One thing, however, that is clear would be Liam Denning’s observation over at WSJ blogs: “In the oil industry, it isn’t curiosity that kills cats – it’s nationalization.”

Delegation of explosives-handling robots to attend Summit of the Americas

What kind of security measures are necessary for a regional meeting that brings together 33 of the Heads of State and Government of the Americas?

Photo: Oscar Diaz Acosta - El Universal

According to El Universal (en español), General Ricardo Restrepo of the Colombian National Police announced recently that five anti-explosive robots will be on hand throughout the Summit of the Americas, to be held April 14-15 in Cartagena, Colombia.

The Canadian-manufactured digital and analog robots complete the team of anti-explosives experts. In fact, they will help ensure the safety of security forces just as much as the Heads of State.

Each of the robots is equipped with an advanced technological system. The heaviest of the five weighs in at 200 kilos (~440 lbs), with capabilities that include shooting water up to 350 meters (over 380 yds) using a built-in water canon; night vision viewfinder; and five night vision cameras−all while being controlled from afar using a console.

Major Giovani Riaño Garzón, an explosive ordinance disposal expert, described some of the specific capabilities of the robot bomb squad:

…the robots allow us to not face an explosive charge personally and they do the actual work of deactivating the bomb. Furthermore, they have video cameras with audio equipment, a laser-shooting system, and we can shoot water or plugs of metal or rubber or other materials. 

He went on to say that the power with which the water is shot from the canon is so strong that it can even break material as strong as steel.

Photo: Oscar Diaz Acosta - El Universal

Although the article only mentioned the robots’ origin as a side note, it seems to me that this Canadian technology is a great example of regional integration and collaboration. A few days ago, El Universal reported (en español) that a total of 32 police agencies representing 27 countries are sharing technology and working on security concerns leading up to the Summit.

These robots are only one element of a larger overarching security strategy based on incorporating advanced technology with more traditional security measures, such as mounted patrols.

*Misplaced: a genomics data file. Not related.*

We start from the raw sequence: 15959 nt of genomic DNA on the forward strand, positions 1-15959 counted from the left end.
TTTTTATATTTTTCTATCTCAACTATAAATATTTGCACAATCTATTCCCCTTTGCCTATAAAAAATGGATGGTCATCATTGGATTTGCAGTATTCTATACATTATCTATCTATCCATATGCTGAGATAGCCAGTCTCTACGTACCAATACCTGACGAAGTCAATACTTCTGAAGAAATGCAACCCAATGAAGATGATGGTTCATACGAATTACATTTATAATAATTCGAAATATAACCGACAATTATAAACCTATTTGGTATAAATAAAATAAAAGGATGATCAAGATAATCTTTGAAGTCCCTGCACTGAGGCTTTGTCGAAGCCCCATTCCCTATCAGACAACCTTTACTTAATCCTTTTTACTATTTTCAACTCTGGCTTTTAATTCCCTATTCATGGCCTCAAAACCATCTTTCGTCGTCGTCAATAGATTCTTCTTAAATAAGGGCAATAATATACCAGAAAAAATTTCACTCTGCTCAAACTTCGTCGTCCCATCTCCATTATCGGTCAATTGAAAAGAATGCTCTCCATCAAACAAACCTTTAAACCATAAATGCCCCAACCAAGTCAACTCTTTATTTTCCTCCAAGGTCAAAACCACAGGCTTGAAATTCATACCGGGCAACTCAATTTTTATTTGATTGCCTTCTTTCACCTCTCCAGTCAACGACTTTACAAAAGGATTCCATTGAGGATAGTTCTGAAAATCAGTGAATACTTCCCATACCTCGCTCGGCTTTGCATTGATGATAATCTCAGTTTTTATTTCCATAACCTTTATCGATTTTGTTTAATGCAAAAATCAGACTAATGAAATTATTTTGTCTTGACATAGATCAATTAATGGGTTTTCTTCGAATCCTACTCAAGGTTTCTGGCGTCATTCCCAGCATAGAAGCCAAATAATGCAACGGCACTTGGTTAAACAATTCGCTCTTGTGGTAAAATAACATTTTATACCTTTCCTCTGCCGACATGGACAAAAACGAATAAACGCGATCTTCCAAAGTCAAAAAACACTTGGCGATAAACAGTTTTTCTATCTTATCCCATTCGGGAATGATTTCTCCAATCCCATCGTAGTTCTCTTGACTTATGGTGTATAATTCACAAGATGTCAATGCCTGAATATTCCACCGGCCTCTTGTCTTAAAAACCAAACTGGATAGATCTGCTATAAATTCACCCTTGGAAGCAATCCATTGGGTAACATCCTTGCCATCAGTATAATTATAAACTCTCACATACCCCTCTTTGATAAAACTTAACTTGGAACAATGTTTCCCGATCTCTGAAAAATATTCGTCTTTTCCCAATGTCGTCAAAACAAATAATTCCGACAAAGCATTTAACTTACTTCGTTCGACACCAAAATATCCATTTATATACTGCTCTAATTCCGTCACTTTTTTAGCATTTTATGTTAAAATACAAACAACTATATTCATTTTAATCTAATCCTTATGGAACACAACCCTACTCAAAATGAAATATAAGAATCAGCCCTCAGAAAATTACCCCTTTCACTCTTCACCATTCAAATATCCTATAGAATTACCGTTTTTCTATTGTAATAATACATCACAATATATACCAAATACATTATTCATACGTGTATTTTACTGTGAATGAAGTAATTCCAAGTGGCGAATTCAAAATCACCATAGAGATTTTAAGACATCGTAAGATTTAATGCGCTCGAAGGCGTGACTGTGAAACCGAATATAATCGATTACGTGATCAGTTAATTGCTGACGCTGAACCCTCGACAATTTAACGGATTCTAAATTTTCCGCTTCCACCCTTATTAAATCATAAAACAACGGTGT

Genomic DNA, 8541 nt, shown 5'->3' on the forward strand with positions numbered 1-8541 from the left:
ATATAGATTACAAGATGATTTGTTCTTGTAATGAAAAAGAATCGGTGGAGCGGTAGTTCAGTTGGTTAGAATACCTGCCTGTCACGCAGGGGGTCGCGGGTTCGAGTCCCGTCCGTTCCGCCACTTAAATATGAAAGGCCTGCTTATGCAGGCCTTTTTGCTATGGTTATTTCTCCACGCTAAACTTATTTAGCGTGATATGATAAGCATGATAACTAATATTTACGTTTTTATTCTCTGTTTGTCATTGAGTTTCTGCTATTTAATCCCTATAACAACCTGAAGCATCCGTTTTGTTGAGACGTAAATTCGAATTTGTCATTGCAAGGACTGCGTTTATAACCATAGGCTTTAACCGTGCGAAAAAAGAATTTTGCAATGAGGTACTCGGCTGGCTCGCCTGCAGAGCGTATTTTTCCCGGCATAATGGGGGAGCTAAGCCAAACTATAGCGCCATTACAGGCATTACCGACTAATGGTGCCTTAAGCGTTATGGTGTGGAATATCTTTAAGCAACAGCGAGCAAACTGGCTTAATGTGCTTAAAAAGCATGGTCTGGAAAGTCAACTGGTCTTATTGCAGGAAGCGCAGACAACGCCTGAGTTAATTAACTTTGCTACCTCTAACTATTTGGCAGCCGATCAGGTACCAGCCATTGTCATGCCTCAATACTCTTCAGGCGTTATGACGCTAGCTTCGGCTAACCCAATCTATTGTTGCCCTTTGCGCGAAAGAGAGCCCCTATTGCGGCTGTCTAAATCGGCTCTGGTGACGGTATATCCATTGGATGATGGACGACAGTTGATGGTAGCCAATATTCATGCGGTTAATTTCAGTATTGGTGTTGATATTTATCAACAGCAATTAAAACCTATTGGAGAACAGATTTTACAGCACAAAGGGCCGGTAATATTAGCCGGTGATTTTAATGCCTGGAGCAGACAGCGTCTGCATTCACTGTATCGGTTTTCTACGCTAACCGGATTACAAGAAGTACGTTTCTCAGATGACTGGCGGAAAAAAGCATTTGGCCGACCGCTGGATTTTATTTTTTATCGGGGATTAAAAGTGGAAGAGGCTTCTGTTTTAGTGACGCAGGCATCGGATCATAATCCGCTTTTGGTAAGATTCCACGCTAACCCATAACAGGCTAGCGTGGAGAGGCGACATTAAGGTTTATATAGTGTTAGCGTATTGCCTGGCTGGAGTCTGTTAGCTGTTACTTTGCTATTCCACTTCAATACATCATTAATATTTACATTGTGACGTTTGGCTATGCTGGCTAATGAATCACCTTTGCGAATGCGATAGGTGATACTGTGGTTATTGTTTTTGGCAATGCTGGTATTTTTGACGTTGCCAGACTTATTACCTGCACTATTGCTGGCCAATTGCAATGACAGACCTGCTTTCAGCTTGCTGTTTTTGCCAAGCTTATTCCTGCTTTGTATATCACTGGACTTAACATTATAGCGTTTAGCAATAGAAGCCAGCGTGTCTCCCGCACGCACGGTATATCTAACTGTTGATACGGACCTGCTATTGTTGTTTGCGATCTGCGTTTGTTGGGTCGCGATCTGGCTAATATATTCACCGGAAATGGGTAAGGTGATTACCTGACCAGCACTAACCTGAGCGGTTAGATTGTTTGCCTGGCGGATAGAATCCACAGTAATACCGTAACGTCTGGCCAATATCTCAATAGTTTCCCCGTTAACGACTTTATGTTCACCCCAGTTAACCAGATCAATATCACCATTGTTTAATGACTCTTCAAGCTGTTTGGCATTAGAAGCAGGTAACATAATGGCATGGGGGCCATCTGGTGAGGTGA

In addition to the pictures in this post, the original article includes a video that shows the robots in action.

Renewed talk of US-Uruguay free trade agreement

Last week, the Senate confirmed several nominations to key positions in the Obama Administration. Among those confirmed were Roberta S. Jacobson as assistant secretary for western hemisphere affairs, as well as ambassadors to Nicaragua, Panama, and Uruguay.

MercoPress ran a piece yesterday about Julissa Reynoso’s confirmation as US Ambassador to Uruguay. According to the running title, the Ambassador plans to make a US-Uruguay free trade agreement a priority:

The new US ambassador in Uruguay, confirmed this week by the US Senate, expects to hold contacts with Uruguayan authorities to promote and negotiate a free trade agreement.

This will be an uphill battle, at best.

While Ambassador Reynoso didn’t specifically mention a free trade agreement (FTA) in her statement before the Senate Committee on Foreign Relations, the topic did come up during the question and answer period.

The full video is available here, with talk of an FTA starting at around 4:16.

While the Ambassador mentioned that previous efforts to establish a US-Uruguay FTA failed due to a lack of support on both sides, the issue goes much deeper than that.

As a member of Mercosur, Uruguay is restricted in its ability to enter into bilateral FTAs. In a slightly different context, James Bosworth described some of the requirements placed on Mercosur members:

…Mercosur actually has rules with an economic impact. It’s not one of those nominal integration organizations in which a group of presidents hang out and talk once or twice per year and then is forgotten. Mercosur rules, though sometimes poorly enforced, have an impact on its members trade agreements, customs, tariffs, monetary policies and contractual law.

He goes on to state that it was actually Mercosur that prevented Uruguay from entering into a full FTA with the US a few years ago because of Mercosur’s restrictions on unilateral trade agreements.

Although Mercosur blocked the bilateral FTA, the US and Uruguay did ratify a Trade & Investment Framework Agreement (TIFA) in January 2007. The Dow Action Network Trade Glossary explains that a TIFA is essentially one step down from a FTA:

TIFA’s are non-binding agreements that establish regular interaction between governments on these topics and can “pave the way” for FTA commitments.

Under the Mercosur agreement, this is probably about as close as Uruguay will come to a FTA with the US, unless the Free Trade Area of the Americas somehow becomes a reality.

Argentina and Brazil have been criticized for promoting protectionist policies to the detriment of Uruguay and Paraguay, the two considerably smaller Mercosur nations. Uruguayan Vice President Danilo Astori went so far as to say in March that “Argentina completely ignores the Mercosur treaty and spirit.”

Despite growing disillusionment with Mercosur among the people of Uruguay, it’s unlikely that the country will leave Mercosur. In fact, President Jose Mujica has promised to “fight to the death” for the future of Mercosur.

In the end, Mercosur’s restrictions on bilateral trade agreements will present the greatest hurdle to establishing a full-blown FTA between the US and Uruguay.

Back to the Future: A Proposal for the 2013 OAS General Assembly